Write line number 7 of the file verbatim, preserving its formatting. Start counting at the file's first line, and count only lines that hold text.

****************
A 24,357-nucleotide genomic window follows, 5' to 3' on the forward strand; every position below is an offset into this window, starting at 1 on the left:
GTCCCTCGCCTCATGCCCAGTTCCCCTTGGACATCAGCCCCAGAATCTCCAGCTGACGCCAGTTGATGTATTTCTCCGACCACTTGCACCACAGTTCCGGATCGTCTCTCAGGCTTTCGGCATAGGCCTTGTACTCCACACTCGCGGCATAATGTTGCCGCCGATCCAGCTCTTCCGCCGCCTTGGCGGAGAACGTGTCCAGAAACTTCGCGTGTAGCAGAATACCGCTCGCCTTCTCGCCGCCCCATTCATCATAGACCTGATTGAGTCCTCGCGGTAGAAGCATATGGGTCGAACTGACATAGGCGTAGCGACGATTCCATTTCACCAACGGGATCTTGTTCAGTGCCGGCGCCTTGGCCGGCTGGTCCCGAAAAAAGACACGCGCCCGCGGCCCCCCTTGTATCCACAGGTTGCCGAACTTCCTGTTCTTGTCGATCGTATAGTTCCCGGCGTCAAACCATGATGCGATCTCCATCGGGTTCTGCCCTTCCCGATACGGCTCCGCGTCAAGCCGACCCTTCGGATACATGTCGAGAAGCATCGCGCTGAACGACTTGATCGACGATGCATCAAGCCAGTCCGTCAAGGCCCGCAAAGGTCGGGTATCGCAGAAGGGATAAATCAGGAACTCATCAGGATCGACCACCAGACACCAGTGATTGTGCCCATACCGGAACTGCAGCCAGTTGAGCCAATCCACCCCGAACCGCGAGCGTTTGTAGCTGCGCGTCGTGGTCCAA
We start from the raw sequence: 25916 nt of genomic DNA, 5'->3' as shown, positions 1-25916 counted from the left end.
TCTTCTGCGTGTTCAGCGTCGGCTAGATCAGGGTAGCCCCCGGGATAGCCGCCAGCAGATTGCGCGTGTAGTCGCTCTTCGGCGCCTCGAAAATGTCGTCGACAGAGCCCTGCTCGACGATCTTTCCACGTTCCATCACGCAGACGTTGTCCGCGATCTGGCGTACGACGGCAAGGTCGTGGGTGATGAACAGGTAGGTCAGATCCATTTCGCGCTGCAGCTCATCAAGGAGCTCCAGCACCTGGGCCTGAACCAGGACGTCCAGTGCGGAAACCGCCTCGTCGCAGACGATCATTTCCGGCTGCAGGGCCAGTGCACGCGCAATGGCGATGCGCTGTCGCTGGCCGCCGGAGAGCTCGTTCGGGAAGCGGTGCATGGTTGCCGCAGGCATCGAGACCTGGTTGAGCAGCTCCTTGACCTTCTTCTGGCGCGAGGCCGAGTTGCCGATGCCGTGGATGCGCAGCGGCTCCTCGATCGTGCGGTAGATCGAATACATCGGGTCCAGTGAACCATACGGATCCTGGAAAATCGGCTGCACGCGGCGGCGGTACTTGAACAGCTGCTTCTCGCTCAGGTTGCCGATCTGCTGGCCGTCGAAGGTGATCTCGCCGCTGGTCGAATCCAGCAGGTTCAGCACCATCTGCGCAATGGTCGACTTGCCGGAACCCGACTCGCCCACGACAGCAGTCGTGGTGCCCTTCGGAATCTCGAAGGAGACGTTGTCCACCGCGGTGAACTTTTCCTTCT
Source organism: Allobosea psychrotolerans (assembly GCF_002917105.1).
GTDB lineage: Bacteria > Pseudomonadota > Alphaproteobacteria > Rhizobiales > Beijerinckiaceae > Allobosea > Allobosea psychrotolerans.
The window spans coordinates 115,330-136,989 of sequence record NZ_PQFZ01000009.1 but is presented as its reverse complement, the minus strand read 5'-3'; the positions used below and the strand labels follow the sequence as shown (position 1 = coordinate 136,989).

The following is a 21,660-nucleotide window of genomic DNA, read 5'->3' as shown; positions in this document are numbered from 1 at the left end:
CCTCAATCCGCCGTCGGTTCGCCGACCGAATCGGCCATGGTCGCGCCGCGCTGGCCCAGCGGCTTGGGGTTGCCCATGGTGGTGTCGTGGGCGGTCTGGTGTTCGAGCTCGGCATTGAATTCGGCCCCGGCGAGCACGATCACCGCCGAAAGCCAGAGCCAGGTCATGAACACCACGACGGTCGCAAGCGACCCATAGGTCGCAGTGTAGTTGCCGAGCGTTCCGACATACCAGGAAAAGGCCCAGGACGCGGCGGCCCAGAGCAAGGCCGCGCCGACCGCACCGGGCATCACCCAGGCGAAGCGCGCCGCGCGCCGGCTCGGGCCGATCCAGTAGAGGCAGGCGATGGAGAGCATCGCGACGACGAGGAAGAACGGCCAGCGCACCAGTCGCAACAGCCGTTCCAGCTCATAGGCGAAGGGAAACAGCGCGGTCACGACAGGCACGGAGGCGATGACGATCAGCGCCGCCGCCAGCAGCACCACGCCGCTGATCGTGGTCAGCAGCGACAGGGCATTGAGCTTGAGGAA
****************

The window spans coordinates 115,330-136,989 of sequence record NZ_PQFZ01000009.1 but is presented as its reverse complement, the minus strand read 5'-3'; the positions used below and the strand labels follow the sequence as shown (position 1 = coordinate 136,989).